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For many are the trees of God that
grow In Paradise, and various, yet unknown To us, in such abundance lies our choice, 620 As leaves a greater store of fruit untouch'd, Still hanging incorruptible, till men Grow up to their provision, and more hands Help to disburden Nature of her birth.
To whom the wily Adder,o blithe and glad. Empress, the way is ready, and not long, Beyond a row of myrtles, on a flat, Fast by a fountain, one small thicket past Of blowing myrrh and balm ; if thou My conduct, I can bring thee thither soon. 630 Lead then, said Eve. He leading swiftly rollid
if thou accept
618. – trees of God) A Scrip. Hor rientra in se stesso, hor le po ture phrase, as in Pfal. CIV. 16.
dose 624. birth.] In Milton's own
Rote diftende, e se dopo se tira. editions this word is spelt bearth in
Tbyer. this place, but as in all other places
634. as when a wand'ring he spells it birth, we see no reason for an alteration here, and possibly mentioning any particular fimilitudes
fire, &c.] I have avoided this may be nothing but an error of the press.
in my remarks on this great worš,
because I have given a general ac631. He leading swiftly roll d count of them in my notes on the
In tangles,] This is Virgil's rapit first book. There is one however, orbes per bumum : but I think Talso in this part of the poem, which I much exceeds them both in describing shall here quote, as it is not only the rolling of a serpent. Cant. 15. very beautiful, but the closest of any
in the whole poem; I mean that
In tangles, and made intricate seem strait,
where the serpent is describ'd as lines. Philosophy and poetry are rolling forward in all his pride, ani- here mix'd together. mated by the evil Spirit, and condučting Éve to her destruction, while signifies hurt and damage, as well
643. and into fraud] Fraud Adam was at too great a distance from her to give her his affiftance. as deceit and delufion. Virg. Æn.
X. 72. These several particulars are all of them wrought into the following Quis Deus in fraudem, quæ dura fimilitude.
Egit? - Hope elevates, and joy Brightens his crest ; as when a wan. And Milton often uses English words
d'ring fire, &c. Addison in the Latin fignification. And there is not perhaps any more
the tree philosophic account of the ignis fa of probibition,] An Hebraism for fuus, than what is contain'd in these the prohibited or forbidden tree.
dauntless virtue, whom the pain Of death denounc'd, whatever thing death be, 695 Deterr'd not from achieving what might lead To happier life, knowledge of good and evil Of good, how just ? of evil, if what is evil Be real, why not known, since easier shunn'd? God therefore cannot hurt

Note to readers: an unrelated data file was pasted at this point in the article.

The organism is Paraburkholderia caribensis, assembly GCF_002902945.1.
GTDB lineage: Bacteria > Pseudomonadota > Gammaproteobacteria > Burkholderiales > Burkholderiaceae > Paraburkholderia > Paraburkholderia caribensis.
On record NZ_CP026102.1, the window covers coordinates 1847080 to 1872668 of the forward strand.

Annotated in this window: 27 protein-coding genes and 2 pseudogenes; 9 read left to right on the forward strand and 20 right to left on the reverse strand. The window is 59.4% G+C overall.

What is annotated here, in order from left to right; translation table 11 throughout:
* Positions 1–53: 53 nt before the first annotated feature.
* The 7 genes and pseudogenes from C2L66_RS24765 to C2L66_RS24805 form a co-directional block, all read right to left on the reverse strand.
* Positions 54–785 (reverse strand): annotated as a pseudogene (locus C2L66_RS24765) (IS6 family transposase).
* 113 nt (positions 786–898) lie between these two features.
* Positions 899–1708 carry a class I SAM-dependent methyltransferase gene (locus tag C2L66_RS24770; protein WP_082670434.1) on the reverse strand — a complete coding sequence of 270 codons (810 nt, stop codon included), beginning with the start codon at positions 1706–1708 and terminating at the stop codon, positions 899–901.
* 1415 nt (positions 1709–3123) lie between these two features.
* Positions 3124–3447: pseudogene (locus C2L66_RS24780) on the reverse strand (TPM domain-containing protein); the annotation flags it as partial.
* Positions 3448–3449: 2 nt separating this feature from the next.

and be just; Not just, not God; not fear'd then, nor obey'd ; Your fear itself of death removes the fear. Why then was this forbid? Why but to awe, Why but to keep ye low and ignorant, His worshippers; he knows that in the day 705 Ye eat thereof, your eyes that seem so clear, Yet are but dim, shall perfectly be then Open’d and clear’d, and ye ihall be as Gods, Knowing both good and evil as they know. That ye shall be as Gods, since I as Man, 710
702. Your fear itself of death re 705.
he knows that in tbe mous ? fear ] Justice is day &c.] Gen. III. 5 For inseparable from the very being and God doth know, that in the day ye essence of God, so that could he be eat thereof, then your eses fball be unjust, he would be no longer God, open'd; and ye shall be as Gods, knowand then reither to be obey'd noring good and evil. So that where feared; so that the fear of death, the author comments and inlarges which does imply injustice in God, upon Scripture, he ftill preserves as destroys itself, becauie God can as much as may be the very words of well cease to be, as to be just. A Scripture. Satanic fyllogism. Hume,
710. That ye shall be as Gods, &c.]
Internal Man, is but proportion meet;
ye shall die perhaps, by putting off
720 Warm’d by the sun, producing every kind, Them nothing: if they all things, who inclos'd Knowledge of good and evil in this tree, That whoso eats thereof, forthwith attains Wisdom without their leave? and wherein lies 725 Th' offense, that Man should thus attain to know? What can your knowledge hurt him, or this tree
ImThese three lines seem to be copied 53. For this corruptible must put on from Grotius, but with improve incorruption, and this mortal must put ment. Adamus Exul. A&. IV. on immortality. Rationis enim omnino paritas exigit, 727. What can your knowledge burt Ego bruta quando bestia evafi lo
bim, or this tree quens,
Impart againft bis will if all be Ex homine, qualis ante, te fieri hiss] Dr. Bentley says that Deam.
Milton had said Gods in all the argu714. – to put on Gods;] The ment before, and therefore design d Scripture expression as in Cor, xv. here,
Impart against his will if all be his ?
He ended, and his words replete with guile
735 Might tempt alone, and in her ears the found Yet
rung of his persuasive words, impregn'd With reason, to her seeming, and with truth; Mean while the hour of noon drew on, and wak'd An eager appetite, rais'd by the smell
740 So savory of that fruit, which with desire, Inclinable now grown to touch or taste, Solicited her longing eye; yet first Pausing a while, thus to herself she mus’d.
What can your knowledge hurt Knowledge of good and evil in this them, or this tree
tree? Impart against their will, if all be so that him and his here refer to him, theirs ?
who incles'd &c. Pearce,
He seems to use both numbers proBut Milton had said God in ver. 692. miscuously, sometimes speaking of and 700: and I think he uses the God and sometimes of Gods; and I fingular number in the very next think we may observe that he genepreceding sentence, ver. 722. rally speaks of Gods, when the fer
timent would be too horrid, if it wbo inclos'd was spoken of God.
729. - CAS